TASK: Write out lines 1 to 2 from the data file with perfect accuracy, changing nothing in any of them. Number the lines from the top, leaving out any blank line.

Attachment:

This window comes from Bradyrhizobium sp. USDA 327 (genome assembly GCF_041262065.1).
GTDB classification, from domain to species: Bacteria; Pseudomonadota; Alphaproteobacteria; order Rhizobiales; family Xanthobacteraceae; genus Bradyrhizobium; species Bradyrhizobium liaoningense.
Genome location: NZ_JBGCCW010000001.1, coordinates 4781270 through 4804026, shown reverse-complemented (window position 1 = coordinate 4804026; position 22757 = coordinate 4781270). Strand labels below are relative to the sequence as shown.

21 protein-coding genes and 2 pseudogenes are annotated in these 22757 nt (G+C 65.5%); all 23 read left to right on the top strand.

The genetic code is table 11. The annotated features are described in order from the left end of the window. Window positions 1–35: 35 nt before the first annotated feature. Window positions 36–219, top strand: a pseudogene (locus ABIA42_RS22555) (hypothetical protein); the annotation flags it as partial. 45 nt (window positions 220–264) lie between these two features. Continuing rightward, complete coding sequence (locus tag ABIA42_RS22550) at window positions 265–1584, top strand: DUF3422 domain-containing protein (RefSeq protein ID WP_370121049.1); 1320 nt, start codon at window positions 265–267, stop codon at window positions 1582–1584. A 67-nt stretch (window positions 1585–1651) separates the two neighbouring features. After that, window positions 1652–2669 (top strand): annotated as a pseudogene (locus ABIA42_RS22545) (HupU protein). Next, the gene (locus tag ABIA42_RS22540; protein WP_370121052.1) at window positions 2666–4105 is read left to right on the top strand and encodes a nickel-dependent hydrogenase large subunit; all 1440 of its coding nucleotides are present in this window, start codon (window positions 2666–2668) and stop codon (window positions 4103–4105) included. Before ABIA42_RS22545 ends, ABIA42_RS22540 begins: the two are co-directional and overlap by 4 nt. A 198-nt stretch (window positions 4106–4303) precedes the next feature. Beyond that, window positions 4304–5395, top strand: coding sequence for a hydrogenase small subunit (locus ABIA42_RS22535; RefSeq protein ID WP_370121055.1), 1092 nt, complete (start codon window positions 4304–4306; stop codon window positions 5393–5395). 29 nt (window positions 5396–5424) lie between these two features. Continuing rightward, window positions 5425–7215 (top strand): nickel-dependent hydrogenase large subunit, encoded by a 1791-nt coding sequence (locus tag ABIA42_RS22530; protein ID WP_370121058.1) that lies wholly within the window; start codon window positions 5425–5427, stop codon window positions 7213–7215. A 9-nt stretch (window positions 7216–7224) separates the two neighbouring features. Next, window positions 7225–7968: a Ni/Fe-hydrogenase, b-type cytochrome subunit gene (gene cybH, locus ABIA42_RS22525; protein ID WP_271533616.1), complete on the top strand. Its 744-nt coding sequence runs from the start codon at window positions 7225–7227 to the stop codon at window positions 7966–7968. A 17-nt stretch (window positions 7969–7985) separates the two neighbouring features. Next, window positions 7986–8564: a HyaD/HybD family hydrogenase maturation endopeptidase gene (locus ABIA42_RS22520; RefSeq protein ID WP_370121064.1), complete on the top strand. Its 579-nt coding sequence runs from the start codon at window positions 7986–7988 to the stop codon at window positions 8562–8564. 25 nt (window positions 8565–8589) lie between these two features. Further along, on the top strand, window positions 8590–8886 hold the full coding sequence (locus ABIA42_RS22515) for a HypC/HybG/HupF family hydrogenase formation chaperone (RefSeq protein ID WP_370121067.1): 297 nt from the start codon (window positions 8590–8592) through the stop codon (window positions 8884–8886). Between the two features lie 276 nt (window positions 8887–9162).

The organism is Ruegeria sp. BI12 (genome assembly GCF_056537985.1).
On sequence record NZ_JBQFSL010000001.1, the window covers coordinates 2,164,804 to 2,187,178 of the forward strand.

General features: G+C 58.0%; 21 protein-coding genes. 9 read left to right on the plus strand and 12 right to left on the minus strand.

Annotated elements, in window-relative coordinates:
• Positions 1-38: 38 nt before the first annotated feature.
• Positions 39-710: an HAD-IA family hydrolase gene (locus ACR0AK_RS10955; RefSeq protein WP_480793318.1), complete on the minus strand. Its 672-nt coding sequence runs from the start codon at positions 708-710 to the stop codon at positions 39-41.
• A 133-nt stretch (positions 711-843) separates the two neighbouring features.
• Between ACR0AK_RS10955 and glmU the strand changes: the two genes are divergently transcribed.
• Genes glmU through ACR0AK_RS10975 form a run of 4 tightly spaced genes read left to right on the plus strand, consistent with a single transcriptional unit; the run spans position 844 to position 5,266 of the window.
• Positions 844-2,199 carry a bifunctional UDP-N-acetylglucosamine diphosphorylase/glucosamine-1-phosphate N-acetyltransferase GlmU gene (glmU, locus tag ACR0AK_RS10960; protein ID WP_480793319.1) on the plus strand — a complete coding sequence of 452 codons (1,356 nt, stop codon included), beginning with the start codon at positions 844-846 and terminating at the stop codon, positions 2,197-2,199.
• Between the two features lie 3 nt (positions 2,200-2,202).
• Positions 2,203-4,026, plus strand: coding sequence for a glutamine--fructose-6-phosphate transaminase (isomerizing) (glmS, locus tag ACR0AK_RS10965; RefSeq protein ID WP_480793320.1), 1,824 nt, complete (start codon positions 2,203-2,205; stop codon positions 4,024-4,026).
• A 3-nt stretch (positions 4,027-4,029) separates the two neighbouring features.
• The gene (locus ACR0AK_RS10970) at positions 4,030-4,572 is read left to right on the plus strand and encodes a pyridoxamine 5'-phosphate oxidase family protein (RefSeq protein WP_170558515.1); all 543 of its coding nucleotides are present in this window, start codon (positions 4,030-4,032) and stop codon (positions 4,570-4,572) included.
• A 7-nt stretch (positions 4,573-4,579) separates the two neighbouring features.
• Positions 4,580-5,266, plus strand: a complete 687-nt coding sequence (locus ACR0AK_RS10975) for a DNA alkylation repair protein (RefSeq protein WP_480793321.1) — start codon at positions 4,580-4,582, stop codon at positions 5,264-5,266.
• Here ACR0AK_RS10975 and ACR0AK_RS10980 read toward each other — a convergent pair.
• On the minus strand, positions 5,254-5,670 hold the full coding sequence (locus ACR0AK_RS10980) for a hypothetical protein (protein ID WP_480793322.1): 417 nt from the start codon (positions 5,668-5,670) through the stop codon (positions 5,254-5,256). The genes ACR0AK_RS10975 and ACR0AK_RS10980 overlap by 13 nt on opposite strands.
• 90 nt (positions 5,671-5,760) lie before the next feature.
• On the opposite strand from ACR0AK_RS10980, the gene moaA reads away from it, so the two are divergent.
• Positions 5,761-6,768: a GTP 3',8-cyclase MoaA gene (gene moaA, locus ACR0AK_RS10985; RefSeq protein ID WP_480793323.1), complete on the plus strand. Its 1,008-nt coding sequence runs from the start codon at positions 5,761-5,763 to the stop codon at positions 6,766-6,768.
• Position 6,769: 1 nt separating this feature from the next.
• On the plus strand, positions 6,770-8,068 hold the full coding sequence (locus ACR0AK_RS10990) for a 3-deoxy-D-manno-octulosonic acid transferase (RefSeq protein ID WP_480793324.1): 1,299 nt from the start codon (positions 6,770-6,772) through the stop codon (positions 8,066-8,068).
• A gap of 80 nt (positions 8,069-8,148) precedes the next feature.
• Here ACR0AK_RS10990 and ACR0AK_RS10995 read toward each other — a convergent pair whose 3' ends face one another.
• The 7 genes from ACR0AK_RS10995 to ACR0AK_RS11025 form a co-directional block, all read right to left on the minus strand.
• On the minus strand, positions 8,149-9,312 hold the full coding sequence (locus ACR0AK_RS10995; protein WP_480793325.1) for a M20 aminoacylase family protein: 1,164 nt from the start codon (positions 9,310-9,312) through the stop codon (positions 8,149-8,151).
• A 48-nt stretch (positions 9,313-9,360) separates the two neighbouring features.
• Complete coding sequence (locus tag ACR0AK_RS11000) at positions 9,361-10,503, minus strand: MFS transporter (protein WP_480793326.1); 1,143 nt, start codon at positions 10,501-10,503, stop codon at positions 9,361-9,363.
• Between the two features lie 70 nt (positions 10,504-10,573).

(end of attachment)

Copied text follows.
This window comes from Bradyrhizobium sp. USDA 327 (genome assembly GCF_041262065.1).
GTDB classification, from domain to species: Bacteria; Pseudomonadota; Alphaproteobacteria; order Rhizobiales; family Xanthobacteraceae; genus Bradyrhizobium; species Bradyrhizobium liaoningense.